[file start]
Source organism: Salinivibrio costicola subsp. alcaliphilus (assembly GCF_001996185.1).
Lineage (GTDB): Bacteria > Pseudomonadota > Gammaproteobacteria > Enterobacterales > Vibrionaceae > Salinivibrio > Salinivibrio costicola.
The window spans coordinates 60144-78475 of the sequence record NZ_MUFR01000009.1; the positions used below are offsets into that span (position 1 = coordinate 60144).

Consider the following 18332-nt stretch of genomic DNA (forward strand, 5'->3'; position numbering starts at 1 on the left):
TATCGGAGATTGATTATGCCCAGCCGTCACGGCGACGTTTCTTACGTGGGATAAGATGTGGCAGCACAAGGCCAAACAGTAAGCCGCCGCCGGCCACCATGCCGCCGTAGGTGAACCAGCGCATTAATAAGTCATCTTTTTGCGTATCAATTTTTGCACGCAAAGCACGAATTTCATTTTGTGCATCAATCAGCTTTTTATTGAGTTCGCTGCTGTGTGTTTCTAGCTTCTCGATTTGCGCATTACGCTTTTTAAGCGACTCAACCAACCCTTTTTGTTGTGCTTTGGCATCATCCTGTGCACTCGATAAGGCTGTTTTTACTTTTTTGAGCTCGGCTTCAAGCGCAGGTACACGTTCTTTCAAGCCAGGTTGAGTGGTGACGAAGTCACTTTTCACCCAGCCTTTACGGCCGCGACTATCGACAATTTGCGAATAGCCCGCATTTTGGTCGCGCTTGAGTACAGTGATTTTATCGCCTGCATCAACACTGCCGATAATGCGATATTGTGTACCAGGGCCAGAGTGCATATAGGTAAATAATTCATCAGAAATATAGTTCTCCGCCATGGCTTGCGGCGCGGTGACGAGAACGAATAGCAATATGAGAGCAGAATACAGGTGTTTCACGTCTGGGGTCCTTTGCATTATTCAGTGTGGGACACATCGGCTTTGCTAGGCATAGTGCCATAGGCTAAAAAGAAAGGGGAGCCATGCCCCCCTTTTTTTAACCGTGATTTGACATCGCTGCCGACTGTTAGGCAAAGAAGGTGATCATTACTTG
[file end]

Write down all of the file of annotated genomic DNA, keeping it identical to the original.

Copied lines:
Source organism: Salinivibrio costicola subsp. alcaliphilus (assembly GCF_001996185.1).
Lineage (GTDB): Bacteria > Pseudomonadota > Gammaproteobacteria > Enterobacterales > Vibrionaceae > Salinivibrio > Salinivibrio costicola.
The window spans coordinates 60144-78475 of the sequence record NZ_MUFR01000009.1; the positions used below are offsets into that span (position 1 = coordinate 60144).

Consider the following 18332-nt stretch of genomic DNA (forward strand, 5'->3'; position numbering starts at 1 on the left):
TATCGGAGATTGATTATGCCCAGCCGTCACGGCGACGTTTCTTACGTGGGATAAGATGTGGCAGCACAAGGCCAAACAGTAAGCCGCCGCCGGCCACCATGCCGCCGTAGGTGAACCAGCGCATTAATAAGTCATCTTTTTGCGTATCAATTTTTGCACGCAAAGCACGAATTTCATTTTGTGCATCAATCAGCTTTTTATTGAGTTCGCTGCTGTGTGTTTCTAGCTTCTCGATTTGCGCATTACGCTTTTTAAGCGACTCAACCAACCCTTTTTGTTGTGCTTTGGCATCATCCTGTGCACTCGATAAGGCTGTTTTTACTTTTTTGAGCTCGGCTTCAAGCGCAGGTACACGTTCTTTCAAGCCAGGTTGAGTGGTGACGAAGTCACTTTTCACCCAGCCTTTACGGCCGCGACTATCGACAATTTGCGAATAGCCCGCATTTTGGTCGCGCTTGAGTACAGTGATTTTATCGCCTGCATCAACACTGCCGATAATGCGATATTGTGTACCAGGGCCAGAGTGCATATAGGTAAATAATTCATCAGAAATATAGTTCTCCGCCATGGCTTGCGGCGCGGTGACGAGAACGAATAGCAATATGAGAGCAGAATACAGGTGTTTCACGTCTGGGGTCCTTTGCATTATTCAGTGTGGGACACATCGGCTTTGCTAGGCATAGTGCCATAGGCTAAAAAGAAAGGGGAGCCATGCCCCCCTTTTTTTAACCGTGATTTGACATCGCTGCCGACTGTTAGGCAAAGAAGGTGATCATTACTTG